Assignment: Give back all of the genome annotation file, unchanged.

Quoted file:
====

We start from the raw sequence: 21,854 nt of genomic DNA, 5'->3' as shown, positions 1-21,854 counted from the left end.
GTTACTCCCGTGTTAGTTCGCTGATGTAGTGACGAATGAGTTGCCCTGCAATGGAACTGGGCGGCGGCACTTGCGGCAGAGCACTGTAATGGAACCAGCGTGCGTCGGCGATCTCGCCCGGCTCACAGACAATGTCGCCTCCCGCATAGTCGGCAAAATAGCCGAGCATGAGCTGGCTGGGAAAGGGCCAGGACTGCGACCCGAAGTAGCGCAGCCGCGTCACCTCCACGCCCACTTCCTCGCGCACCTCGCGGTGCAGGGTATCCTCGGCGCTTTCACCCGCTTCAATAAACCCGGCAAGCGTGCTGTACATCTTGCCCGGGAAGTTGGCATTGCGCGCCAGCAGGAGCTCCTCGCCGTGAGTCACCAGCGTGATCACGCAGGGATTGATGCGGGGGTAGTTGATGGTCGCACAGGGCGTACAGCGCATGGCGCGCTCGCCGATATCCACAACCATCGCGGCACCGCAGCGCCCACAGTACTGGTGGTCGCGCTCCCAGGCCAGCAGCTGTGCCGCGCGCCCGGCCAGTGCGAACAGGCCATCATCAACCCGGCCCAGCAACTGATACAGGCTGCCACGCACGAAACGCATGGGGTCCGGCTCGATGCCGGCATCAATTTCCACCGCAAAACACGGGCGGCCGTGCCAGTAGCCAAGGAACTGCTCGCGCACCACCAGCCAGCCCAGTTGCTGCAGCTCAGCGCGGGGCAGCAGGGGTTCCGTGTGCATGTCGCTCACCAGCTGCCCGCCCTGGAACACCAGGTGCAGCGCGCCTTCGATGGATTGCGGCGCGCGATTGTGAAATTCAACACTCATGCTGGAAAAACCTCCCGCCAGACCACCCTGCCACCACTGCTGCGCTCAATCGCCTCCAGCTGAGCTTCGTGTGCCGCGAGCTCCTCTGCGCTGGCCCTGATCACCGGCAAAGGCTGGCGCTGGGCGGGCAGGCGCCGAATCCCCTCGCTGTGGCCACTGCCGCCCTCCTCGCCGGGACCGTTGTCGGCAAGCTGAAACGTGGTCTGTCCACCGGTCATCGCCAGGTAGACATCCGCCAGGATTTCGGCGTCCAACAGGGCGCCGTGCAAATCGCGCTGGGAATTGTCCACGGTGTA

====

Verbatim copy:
We start from the raw sequence: 21,854 nt of genomic DNA, 5'->3' as shown, positions 1-21,854 counted from the left end.
GTTACTCCCGTGTTAGTTCGCTGATGTAGTGACGAATGAGTTGCCCTGCAATGGAACTGGGCGGCGGCACTTGCGGCAGAGCACTGTAATGGAACCAGCGTGCGTCGGCGATCTCGCCCGGCTCACAGACAATGTCGCCTCCCGCATAGTCGGCAAAATAGCCGAGCATGAGCTGGCTGGGAAAGGGCCAGGACTGCGACCCGAAGTAGCGCAGCCGCGTCACCTCCACGCCCACTTCCTCGCGCACCTCGCGGTGCAGGGTATCCTCGGCGCTTTCACCCGCTTCAATAAACCCGGCAAGCGTGCTGTACATCTTGCCCGGGAAGTTGGCATTGCGCGCCAGCAGGAGCTCCTCGCCGTGAGTCACCAGCGTGATCACGCAGGGATTGATGCGGGGGTAGTTGATGGTCGCACAGGGCGTACAGCGCATGGCGCGCTCGCCGATATCCACAACCATCGCGGCACCGCAGCGCCCACAGTACTGGTGGTCGCGCTCCCAGGCCAGCAGCTGTGCCGCGCGCCCGGCCAGTGCGAACAGGCCATCATCAACCCGGCCCAGCAACTGATACAGGCTGCCACGCACGAAACGCATGGGGTCCGGCTCGATGCCGGCATCAATTTCCACCGCAAAACACGGGCGGCCGTGCCAGTAGCCAAGGAACTGCTCGCGCACCACCAGCCAGCCCAGTTGCTGCAGCTCAGCGCGGGGCAGCAGGGGTTCCGTGTGCATGTCGCTCACCAGCTGCCCGCCCTGGAACACCAGGTGCAGCGCGCCTTCGATGGATTGCGGCGCGCGATTGTGAAATTCAACACTCATGCTGGAAAAACCTCCCGCCAGACCACCCTGCCACCACTGCTGCGCTCAATCGCCTCCAGCTGAGCTTCGTGTGCCGCGAGCTCCTCTGCGCTGGCCCTGATCACCGGCAAAGGCTGGCGCTGGGCGGGCAGGCGCCGAATCCCCTCGCTGTGGCCACTGCCGCCCTCCTCGCCGGGACCGTTGTCGGCAAGCTGAAACGTGGTCTGTCCACCGGTCATCGCCAGGTAGACATCCGCCAGGATTTCGGCGTCCAACAGGGCGCCGTGCAAATCGCGCTGGGAATTGTCCACGGTGTA